As the Italians say, it’s been raining on wet ground. Following my recent blog entry on contraception in Italy I received several emails from readers asking whether the rock-bottom Italian birth rate might be the result of a sky-high abortion rate. By amazing coincidence, two days later the New York Times published an article about abortions in Italy and how hard it can be to get one. So the subject matter of this post is overdetermined – I get to write a wonky post about abortions in Italy at the same time as firing off a Letter to the Editor.
Amazingly, the Italian Parliament legalized first-trimester abortion in public hospitals back in 1978, making it available on demand and free of charge on the National Health Service. Three years later a nominally Catholic electorate roundly scotched a Church-promoted national referendum that tried to re-criminalize it. The Church retreated licking its wounds but eventually hit on an excellent means of sabotage: conscientious objection. The law’s option for gynecologists to refuse to participate was originally intended to remain buried in the fine print but by now 70% of all Italian gynecologists are registered as conscientious objectors. So waiting lists, despite shrinking due to the increasing use of pills rather than surgery, are still scandalously long. One out of three women seeking a legal abortion is given an appointment more than two weeks away, which drives many (20%, it’s estimated) to get one illegally instead.
As the Times article points out, it’s obvious that conscientious objection and Catholicism are related. But the Church uses stronger weapons than mere moral persuasion in its promotion. I explain in the letter I submitted (in vain) to The Times:
To The Editor,
In her otherwise excellent article, “Abortion in Italy, a Right Wronged,” Ilaria Maria Sala omits one crucial element in why so many Italian gynecologists register as conscientious objectors. In addition to the genuine religious convictions of some, and the fear of others that performing abortions would tarnish their reputation, there are more practical threats to their livelihoods. Abortions are performed only in public hospitals, by gynecologists employed by the National Health Service. Many public system gynecologists, however, want also to be able to treat their own patients, after hours, within a large network of private hospitals which in Italy are mostly owned and/or run by the Catholic Church. Any physician who performs abortions – supposedly, any physician who even just counsels patients about them – is barred from operating, delivering babies, or hospitalizing patients in any Church-run institution. Thus a gynecologist who wants to be able to work privately in Italy is virtually obliged to declare him- or herself a conscientious objector to abortion.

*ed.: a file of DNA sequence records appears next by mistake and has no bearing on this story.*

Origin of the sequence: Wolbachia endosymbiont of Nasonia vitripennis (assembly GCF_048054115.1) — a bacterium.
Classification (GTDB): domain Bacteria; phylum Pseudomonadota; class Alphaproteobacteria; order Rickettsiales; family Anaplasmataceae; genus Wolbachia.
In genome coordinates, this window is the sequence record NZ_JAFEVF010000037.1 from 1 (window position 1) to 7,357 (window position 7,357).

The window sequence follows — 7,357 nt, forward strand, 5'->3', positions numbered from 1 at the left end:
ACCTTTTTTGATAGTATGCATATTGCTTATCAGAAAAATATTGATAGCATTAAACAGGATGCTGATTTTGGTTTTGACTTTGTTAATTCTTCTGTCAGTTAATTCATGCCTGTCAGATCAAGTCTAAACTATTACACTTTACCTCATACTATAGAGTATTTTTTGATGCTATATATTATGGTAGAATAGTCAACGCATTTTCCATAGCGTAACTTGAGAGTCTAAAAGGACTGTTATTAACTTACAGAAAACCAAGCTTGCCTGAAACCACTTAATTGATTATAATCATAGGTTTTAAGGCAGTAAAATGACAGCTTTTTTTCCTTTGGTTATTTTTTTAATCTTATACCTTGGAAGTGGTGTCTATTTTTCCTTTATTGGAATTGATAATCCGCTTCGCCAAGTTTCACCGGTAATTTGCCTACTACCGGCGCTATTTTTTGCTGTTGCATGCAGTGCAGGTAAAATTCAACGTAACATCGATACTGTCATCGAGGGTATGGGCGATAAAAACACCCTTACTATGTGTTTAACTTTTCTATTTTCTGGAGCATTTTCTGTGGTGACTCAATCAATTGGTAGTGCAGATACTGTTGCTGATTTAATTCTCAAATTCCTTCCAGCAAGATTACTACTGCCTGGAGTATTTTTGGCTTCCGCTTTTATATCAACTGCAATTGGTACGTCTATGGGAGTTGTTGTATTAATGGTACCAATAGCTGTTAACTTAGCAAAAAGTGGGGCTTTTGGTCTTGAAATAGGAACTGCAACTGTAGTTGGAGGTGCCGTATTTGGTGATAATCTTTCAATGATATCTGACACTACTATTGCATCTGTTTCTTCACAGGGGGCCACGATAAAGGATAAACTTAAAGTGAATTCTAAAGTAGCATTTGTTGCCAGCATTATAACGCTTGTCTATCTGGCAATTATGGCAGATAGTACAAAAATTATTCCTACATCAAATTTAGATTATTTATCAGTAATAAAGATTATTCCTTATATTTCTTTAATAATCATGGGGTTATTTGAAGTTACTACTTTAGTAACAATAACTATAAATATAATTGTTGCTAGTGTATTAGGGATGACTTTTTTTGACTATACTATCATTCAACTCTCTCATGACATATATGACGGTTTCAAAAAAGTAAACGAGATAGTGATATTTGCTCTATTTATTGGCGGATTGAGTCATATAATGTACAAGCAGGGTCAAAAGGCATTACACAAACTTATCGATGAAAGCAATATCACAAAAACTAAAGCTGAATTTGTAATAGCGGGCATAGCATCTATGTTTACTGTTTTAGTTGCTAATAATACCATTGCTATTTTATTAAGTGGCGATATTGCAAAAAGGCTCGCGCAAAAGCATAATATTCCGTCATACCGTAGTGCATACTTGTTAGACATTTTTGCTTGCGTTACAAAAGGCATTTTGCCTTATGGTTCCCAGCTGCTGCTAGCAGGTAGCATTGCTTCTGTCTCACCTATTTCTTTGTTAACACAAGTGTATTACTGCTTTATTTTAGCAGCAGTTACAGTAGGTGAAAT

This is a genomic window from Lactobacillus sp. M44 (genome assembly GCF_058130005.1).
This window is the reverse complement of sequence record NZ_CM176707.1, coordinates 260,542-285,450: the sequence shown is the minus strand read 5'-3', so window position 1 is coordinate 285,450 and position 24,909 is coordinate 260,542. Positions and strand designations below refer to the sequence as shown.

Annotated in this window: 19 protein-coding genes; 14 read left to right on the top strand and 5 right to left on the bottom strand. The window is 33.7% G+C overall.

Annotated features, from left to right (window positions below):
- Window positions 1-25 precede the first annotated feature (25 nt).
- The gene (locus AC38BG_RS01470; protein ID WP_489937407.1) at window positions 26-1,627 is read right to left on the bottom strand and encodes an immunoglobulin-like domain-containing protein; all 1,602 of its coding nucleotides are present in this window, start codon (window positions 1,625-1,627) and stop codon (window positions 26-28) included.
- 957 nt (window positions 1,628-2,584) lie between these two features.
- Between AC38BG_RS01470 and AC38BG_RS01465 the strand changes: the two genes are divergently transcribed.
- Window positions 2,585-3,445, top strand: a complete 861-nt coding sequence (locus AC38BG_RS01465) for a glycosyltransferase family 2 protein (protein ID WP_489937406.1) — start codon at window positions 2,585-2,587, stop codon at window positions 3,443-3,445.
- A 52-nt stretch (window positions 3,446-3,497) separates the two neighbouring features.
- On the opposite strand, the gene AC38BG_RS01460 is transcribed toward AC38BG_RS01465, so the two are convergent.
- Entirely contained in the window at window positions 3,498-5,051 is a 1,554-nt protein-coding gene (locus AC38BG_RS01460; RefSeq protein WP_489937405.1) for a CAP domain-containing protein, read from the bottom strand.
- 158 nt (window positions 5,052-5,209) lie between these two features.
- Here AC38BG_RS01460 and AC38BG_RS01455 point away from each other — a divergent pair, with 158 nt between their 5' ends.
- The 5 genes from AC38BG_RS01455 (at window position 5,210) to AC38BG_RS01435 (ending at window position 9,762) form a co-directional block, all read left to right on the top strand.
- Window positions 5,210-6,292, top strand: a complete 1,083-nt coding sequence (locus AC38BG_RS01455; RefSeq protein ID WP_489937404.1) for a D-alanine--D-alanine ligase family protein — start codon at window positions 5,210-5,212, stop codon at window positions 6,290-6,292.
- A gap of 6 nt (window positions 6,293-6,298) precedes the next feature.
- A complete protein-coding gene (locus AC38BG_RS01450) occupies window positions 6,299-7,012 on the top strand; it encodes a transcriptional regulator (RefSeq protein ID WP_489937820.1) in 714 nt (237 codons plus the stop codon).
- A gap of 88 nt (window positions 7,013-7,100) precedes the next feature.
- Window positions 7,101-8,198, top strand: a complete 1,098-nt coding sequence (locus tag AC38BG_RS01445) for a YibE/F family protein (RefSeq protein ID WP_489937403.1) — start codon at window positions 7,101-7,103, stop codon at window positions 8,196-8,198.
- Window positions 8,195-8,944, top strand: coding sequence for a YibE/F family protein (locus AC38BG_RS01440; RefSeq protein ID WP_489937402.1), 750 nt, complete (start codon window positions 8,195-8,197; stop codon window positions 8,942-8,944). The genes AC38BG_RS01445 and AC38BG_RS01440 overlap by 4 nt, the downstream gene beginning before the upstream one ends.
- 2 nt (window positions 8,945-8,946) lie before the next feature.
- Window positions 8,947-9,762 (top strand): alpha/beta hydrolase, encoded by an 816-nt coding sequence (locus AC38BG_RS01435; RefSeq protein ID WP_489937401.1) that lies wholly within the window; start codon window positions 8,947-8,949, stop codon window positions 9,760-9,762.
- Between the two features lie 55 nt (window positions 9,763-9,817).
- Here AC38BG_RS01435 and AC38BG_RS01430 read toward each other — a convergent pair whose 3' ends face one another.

So to get back to our original question, do abortions have a big influence on Italian birth rates? Nope. Italy has one of the lowest abortion rates in western Europe. In proportion to the number of babies born alive Swedish women have 40% more abortions than Italians, French women 35%, English and Spanish about 18%. And only one in five abortions performed on Italian women is a repeat procedure.
Since legalization there have been fewer and fewer abortions in Italy, especially among citizens – non-Italians, many of them immigrants from developing countries, now account for one in three.
The bottom line is that the Church has indeed succeeded in mounting barriers to abortion, especially in southern Italy, but those barriers can be overcome. And women here don’t have to run the gauntlet of demonstrators you find screaming abuse outside the entrances to abortion clinics in the USA. And no one has ever shot an Italian abortionist.